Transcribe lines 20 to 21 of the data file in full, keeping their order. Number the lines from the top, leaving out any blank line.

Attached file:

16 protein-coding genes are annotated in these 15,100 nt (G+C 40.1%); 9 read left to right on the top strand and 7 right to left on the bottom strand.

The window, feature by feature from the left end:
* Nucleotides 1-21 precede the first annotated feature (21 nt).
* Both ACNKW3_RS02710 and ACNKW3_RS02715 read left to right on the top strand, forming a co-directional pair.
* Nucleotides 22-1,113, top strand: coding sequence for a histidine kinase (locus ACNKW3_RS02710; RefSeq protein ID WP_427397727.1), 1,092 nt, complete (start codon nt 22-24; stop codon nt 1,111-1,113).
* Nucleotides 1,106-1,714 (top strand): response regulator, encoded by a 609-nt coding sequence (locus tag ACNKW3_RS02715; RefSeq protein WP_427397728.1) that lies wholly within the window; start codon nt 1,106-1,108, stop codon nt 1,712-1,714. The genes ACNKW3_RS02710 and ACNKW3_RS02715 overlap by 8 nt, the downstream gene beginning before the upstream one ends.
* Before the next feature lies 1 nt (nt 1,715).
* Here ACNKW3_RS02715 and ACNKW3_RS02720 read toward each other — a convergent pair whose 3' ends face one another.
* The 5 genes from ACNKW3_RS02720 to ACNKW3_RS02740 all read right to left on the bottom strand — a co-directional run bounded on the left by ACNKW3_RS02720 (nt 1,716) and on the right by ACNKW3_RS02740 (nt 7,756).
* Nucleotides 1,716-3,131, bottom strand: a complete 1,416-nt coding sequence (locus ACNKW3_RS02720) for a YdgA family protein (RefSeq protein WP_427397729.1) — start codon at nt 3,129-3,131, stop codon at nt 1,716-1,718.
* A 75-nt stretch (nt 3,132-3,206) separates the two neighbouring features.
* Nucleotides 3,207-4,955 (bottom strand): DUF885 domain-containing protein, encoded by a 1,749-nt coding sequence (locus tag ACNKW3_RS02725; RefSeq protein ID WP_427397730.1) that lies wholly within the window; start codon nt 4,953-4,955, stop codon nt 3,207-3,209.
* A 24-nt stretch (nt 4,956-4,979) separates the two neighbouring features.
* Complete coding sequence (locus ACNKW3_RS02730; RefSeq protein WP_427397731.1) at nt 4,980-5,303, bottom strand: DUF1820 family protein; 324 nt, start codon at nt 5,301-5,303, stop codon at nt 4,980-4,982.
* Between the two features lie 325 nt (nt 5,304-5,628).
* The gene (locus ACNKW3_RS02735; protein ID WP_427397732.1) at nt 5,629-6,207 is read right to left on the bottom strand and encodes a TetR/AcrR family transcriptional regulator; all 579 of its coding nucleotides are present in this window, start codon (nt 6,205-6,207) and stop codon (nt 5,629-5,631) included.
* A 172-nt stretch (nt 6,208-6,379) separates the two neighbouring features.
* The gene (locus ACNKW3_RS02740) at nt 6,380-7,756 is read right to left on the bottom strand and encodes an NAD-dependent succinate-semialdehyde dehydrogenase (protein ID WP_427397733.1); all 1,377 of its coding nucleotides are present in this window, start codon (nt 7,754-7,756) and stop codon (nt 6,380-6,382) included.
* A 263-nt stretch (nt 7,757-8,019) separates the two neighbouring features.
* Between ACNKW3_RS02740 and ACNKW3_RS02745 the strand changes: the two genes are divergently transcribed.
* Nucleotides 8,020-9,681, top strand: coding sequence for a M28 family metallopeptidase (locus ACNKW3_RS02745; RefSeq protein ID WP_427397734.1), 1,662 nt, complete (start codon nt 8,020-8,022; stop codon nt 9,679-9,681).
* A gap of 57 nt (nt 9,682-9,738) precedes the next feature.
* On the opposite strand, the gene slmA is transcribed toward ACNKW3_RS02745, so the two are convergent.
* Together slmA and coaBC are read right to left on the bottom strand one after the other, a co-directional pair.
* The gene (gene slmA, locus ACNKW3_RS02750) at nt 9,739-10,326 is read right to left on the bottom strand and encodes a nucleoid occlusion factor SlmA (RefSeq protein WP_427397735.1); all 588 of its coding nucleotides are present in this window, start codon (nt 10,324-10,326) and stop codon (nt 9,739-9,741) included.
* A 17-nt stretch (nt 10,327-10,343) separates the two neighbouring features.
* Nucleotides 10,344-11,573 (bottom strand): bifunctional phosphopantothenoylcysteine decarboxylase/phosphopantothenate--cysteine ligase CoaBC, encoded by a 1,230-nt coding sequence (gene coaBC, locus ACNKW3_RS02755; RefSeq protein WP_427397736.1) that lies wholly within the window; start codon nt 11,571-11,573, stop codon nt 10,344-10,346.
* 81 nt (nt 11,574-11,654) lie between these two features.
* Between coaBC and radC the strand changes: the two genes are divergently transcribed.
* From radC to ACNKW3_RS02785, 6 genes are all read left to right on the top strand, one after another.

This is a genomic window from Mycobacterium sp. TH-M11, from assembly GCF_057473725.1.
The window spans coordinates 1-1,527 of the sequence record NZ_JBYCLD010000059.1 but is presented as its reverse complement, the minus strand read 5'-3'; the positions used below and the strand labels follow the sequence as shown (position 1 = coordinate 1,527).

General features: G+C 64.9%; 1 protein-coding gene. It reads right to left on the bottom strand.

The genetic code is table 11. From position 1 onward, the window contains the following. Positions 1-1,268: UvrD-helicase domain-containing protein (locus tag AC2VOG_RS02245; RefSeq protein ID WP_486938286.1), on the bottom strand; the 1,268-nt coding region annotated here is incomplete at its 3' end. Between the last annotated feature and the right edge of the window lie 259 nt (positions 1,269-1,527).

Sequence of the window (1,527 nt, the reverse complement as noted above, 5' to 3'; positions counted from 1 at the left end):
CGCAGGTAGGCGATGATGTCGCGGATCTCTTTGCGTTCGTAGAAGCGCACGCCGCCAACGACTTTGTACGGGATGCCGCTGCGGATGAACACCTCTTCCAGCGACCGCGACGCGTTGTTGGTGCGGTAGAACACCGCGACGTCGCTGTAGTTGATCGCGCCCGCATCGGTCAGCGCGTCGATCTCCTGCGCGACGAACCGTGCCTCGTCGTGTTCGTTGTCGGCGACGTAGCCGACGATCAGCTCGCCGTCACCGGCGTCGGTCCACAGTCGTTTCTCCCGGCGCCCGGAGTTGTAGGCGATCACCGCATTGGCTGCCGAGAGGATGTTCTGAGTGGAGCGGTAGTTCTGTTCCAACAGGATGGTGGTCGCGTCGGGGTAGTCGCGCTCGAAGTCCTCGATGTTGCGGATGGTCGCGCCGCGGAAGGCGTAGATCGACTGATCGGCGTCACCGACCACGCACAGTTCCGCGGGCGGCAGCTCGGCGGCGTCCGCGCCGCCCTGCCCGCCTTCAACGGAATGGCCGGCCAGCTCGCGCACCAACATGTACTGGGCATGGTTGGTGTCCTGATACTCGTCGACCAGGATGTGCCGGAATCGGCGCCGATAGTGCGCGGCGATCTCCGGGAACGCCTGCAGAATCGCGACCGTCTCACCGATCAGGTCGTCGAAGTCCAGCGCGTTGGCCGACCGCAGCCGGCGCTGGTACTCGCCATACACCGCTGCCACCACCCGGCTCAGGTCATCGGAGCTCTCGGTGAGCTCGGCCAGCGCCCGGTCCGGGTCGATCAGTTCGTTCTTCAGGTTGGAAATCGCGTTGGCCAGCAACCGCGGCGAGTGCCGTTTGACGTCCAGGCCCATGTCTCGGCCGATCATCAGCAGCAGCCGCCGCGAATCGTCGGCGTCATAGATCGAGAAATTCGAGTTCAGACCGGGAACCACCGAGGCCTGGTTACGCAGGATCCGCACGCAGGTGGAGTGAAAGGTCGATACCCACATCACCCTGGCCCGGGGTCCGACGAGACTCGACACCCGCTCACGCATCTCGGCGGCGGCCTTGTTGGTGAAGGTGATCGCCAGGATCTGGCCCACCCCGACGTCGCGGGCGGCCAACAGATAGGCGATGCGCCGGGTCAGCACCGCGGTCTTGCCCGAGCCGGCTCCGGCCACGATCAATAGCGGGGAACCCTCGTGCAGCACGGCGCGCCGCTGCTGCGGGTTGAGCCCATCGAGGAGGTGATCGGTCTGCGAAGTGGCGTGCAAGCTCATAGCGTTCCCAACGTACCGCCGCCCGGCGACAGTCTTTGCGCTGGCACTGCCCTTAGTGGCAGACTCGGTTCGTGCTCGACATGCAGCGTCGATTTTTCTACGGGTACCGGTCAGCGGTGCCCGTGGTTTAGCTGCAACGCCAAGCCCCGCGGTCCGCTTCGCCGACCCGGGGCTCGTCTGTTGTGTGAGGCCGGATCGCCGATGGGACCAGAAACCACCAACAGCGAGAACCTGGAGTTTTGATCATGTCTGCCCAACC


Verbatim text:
* Between ACNKW3_RS02740 and ACNKW3_RS02745 the strand changes: the two genes are divergently transcribed.
* Nucleotides 8,020-9,681, top strand: coding sequence for a M28 family metallopeptidase (locus ACNKW3_RS02745; RefSeq protein ID WP_427397734.1), 1,662 nt, complete (start codon nt 8,020-8,022; stop codon nt 9,679-9,681).